Emergency Preparedness Merit Badge
Current Scouts BSA Requirements
as of January 11, 2024
Discuss with your counselor the aspects of emergency preparedness:
Include in your discussion the kinds of questions that are important to ask yourself as you consider each of these.
Using a chart, graph, spreadsheet, or another method approved by your counselor, demonstrate your understanding of each aspect of emergency preparedness listed in requirement 2a (prevention, protection, mitigation, response, and recovery) for 10 emergency situations from the list below. You must use the first five situations listed below in boldface, plus any other five of your choice. Discuss your findings with your counselor.
Home basement/storage room/garage fire
Food-borne disease (food poisoning)
Fire or explosion in a public place
Vehicle stalled in the desert
Vehicle trapped in a blizzard
Boating or water accident
Gas leak in a home or a building
Major flooding or a flash flood
Toxic chemical spills and releases
Nuclear power plant emergency
Avalanche (snowslide or rockslide)
Violence in a public place
Meet with and teach your family how to get or build a kit, make a plan, and be informed for the situations on the chart you created for requirement 2b. Complete a family plan. Then meet with your counselor and report on your family meeting, discuss their responses, and share your family plan.
Show how you could save a person from the following dangerous situations without putting yourself in danger:
Touching a live household electric wire
A structure filled with carbon monoxide
Drowning, using nonswimming rescues (including accidents on ice)
Show three ways of attracting and communicating with rescue planes/aircraft.
With another person, show a good way to transport an injured person out of a remote and/or rugged area, conserving the energy of rescuers while ensuring the well-being and protection of the injured person.
Describe the National Incident Management System (NIMS) and the Incident Command System (ICS).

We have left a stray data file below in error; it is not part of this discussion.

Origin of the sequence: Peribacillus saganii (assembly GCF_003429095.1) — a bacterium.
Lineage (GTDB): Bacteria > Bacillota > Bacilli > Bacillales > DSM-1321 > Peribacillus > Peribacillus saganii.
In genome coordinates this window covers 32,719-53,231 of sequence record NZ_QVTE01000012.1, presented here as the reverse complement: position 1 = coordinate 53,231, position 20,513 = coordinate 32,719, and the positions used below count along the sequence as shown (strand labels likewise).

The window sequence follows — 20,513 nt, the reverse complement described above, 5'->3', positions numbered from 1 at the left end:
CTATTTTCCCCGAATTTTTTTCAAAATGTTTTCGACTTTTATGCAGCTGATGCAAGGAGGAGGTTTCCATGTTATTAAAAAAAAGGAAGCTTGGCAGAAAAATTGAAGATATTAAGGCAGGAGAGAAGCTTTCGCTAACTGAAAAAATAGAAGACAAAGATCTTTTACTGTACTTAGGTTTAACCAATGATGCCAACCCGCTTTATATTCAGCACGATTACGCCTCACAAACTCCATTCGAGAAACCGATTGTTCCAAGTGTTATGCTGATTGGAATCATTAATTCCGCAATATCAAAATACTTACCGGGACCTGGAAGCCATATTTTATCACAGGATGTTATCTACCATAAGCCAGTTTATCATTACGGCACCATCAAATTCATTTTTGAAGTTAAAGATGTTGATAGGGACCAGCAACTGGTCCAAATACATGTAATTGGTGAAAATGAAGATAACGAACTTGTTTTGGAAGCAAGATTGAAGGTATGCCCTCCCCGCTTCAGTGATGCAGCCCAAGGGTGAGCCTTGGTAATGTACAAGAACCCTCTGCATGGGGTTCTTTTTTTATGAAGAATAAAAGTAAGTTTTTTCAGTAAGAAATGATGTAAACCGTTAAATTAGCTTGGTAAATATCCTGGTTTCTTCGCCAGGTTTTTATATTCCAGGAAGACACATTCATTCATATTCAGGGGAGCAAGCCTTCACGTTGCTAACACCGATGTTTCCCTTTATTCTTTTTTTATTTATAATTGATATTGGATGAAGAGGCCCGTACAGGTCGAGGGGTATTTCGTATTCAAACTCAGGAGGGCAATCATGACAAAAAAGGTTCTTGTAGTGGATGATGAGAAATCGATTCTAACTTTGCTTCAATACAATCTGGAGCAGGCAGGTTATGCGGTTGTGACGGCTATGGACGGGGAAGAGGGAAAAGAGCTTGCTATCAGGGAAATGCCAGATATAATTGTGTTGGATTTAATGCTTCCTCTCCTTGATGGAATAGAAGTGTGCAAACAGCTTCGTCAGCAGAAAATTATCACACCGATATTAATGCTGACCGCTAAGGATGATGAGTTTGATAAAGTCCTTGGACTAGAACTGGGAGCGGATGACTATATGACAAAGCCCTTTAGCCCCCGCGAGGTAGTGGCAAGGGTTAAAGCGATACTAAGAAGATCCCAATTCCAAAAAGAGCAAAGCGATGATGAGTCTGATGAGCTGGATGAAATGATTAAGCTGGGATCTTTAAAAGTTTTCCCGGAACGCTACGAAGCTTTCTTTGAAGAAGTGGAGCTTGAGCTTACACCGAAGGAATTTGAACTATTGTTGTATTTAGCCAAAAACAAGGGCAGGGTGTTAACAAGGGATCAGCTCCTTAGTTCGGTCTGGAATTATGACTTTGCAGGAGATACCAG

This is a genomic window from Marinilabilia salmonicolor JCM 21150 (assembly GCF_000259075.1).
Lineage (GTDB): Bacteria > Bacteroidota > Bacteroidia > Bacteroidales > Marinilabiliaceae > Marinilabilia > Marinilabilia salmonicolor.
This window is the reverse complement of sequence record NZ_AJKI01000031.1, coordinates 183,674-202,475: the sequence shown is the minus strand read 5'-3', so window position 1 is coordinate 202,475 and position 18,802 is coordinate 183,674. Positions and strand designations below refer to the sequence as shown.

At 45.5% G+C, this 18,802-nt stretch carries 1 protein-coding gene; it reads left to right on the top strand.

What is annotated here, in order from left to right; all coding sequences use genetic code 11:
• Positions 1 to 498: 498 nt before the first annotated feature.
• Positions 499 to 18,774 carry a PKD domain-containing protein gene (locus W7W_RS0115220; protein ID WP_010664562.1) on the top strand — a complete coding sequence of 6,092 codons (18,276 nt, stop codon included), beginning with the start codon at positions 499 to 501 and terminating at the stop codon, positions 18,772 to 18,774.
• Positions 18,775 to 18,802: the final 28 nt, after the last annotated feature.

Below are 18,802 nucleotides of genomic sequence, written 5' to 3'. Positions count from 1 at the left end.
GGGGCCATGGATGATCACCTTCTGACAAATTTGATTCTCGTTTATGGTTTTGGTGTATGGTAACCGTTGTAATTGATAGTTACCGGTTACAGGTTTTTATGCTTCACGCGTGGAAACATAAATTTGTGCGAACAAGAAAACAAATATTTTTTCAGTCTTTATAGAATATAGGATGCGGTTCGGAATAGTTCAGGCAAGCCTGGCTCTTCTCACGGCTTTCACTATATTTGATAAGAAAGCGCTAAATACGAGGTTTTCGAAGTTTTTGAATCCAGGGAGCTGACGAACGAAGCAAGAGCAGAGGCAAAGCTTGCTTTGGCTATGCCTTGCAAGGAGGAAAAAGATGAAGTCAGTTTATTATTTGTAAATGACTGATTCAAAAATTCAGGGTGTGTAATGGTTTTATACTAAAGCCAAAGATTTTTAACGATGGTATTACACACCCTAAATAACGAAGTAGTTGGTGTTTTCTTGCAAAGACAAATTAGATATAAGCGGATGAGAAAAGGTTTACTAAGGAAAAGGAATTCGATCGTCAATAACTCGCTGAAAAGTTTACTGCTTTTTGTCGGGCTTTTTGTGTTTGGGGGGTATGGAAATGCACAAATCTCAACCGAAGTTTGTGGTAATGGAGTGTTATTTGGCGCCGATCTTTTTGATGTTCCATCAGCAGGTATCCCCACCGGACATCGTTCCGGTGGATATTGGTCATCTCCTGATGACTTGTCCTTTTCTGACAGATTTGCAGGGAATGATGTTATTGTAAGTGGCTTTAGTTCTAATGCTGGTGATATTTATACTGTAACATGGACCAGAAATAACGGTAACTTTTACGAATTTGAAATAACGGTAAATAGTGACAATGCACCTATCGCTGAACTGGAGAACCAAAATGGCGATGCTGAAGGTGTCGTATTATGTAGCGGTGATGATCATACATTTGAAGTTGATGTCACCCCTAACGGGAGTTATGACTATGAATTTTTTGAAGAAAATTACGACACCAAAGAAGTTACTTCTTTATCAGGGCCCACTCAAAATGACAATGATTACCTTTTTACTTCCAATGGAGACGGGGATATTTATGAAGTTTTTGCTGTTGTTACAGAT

Identify the local government or community agencies that normally handle and prepare for emergency services similar to those of the NIMS or ICS. Explain to your counselor ONE of the following:
How the NIMS/ICS can assist a Boy Scout troop when responding in a disaster
How a group of Scouts could volunteer to help in the event of these types of emergencies
Find out who is your community’s emergency management director and learn what this person does to prevent, protect, mitigate, respond to, and recover from emergency situations in your community. Discuss this information with your counselor, utilizing the information you learned from requirement 2b.
Take part in an emergency service project, either a real one or a practice drill, with a Scouting unit or a community agency.
Prepare a written plan for mobilizing your troop when needed to do emergency service. If there is already a plan, explain it. Tell your part in making it work.
Tell the things a group of Scouts should be prepared to do, the training they need, and the safety precautions they should take for the following emergency services.
Crowd and traffic control
Messenger service and communication
Collection and distribution services
Group feeding, shelter, and sanitation
Prepare a personal emergency service pack for a mobilization call. Prepare a family emergency kit (suitcase or waterproof box) for use by your family in case an emergency evacuation is needed. Explain the needs and uses of the contents.
Do ONE of the following:
Using a safety checklist approved by your counselor, inspect your home for potential hazards. Explain the hazards you find and how they can be corrected.
Review or develop a plan of escape for your family in case of fire in your home.
Develop an accident prevention program for five family activities outside the home (such as taking a picnic or seeing a movie) that includes an analysis of possible hazards, a proposed plan to correct those hazards, and the reasons for the corrections you propose.